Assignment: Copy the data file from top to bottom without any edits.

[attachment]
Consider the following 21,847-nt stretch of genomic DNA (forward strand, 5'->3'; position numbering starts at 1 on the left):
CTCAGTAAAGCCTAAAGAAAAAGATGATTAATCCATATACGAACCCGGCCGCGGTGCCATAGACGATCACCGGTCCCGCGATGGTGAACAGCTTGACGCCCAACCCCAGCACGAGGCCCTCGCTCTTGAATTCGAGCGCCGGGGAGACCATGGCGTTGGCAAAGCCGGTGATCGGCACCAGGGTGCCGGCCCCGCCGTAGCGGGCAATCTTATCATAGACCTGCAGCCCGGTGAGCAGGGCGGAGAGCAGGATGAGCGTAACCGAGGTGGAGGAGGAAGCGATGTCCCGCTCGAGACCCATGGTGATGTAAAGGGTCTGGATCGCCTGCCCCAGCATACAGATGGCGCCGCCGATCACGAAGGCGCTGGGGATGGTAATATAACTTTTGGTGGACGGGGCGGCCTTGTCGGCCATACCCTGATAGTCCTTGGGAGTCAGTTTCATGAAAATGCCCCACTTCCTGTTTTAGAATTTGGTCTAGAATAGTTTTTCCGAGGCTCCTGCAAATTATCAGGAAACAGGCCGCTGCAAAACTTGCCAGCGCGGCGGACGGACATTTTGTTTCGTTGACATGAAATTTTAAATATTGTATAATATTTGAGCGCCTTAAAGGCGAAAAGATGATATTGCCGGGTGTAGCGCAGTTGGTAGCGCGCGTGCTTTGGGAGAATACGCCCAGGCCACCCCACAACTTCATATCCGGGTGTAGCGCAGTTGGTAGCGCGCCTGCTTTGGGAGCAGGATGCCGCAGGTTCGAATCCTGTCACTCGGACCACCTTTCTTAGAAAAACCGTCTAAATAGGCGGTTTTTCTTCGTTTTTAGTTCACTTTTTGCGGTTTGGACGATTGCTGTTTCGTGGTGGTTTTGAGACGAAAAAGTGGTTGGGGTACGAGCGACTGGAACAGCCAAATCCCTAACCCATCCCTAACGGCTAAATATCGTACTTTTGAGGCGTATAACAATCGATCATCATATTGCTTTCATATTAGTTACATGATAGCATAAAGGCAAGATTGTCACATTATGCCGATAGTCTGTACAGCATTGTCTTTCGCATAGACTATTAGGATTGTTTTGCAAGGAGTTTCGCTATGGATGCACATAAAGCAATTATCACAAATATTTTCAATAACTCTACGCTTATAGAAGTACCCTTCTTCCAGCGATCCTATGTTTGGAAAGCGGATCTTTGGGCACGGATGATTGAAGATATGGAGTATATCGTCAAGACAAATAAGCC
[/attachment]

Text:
Consider the following 21,847-nt stretch of genomic DNA (forward strand, 5'->3'; position numbering starts at 1 on the left):
CTCAGTAAAGCCTAAAGAAAAAGATGATTAATCCATATACGAACCCGGCCGCGGTGCCATAGACGATCACCGGTCCCGCGATGGTGAACAGCTTGACGCCCAACCCCAGCACGAGGCCCTCGCTCTTGAATTCGAGCGCCGGGGAGACCATGGCGTTGGCAAAGCCGGTGATCGGCACCAGGGTGCCGGCCCCGCCGTAGCGGGCAATCTTATCATAGACCTGCAGCCCGGTGAGCAGGGCGGAGAGCAGGATGAGCGTAACCGAGGTGGAGGAGGAAGCGATGTCCCGCTCGAGACCCATGGTGATGTAAAGGGTCTGGATCGCCTGCCCCAGCATACAGATGGCGCCGCCGATCACGAAGGCGCTGGGGATGGTAATATAACTTTTGGTGGACGGGGCGGCCTTGTCGGCCATACCCTGATAGTCCTTGGGAGTCAGTTTCATGAAAATGCCCCACTTCCTGTTTTAGAATTTGGTCTAGAATAGTTTTTCCGAGGCTCCTGCAAATTATCAGGAAACAGGCCGCTGCAAAACTTGCCAGCGCGGCGGACGGACATTTTGTTTCGTTGACATGAAATTTTAAATATTGTATAATATTTGAGCGCCTTAAAGGCGAAAAGATGATATTGCCGGGTGTAGCGCAGTTGGTAGCGCGCGTGCTTTGGGAGAATACGCCCAGGCCACCCCACAACTTCATATCCGGGTGTAGCGCAGTTGGTAGCGCGCCTGCTTTGGGAGCAGGATGCCGCAGGTTCGAATCCTGTCACTCGGACCACCTTTCTTAGAAAAACCGTCTAAATAGGCGGTTTTTCTTCGTTTTTAGTTCACTTTTTGCGGTTTGGACGATTGCTGTTTCGTGGTGGTTTTGAGACGAAAAAGTGGTTGGGGTACGAGCGACTGGAACAGCCAAATCCCTAACCCATCCCTAACGGCTAAATATCGTACTTTTGAGGCGTATAACAATCGATCATCATATTGCTTTCATATTAGTTACATGATAGCATAAAGGCAAGATTGTCACATTATGCCGATAGTCTGTACAGCATTGTCTTTCGCATAGACTATTAGGATTGTTTTGCAAGGAGTTTCGCTATGGATGCACATAAAGCAATTATCACAAATATTTTCAATAACTCTACGCTTATAGAAGTACCCTTCTTCCAGCGATCCTATGTTTGGAAAGCGGATCTTTGGGCACGGATGATTGAAGATATGGAGTATATCGTCAAGACAAATAAGCC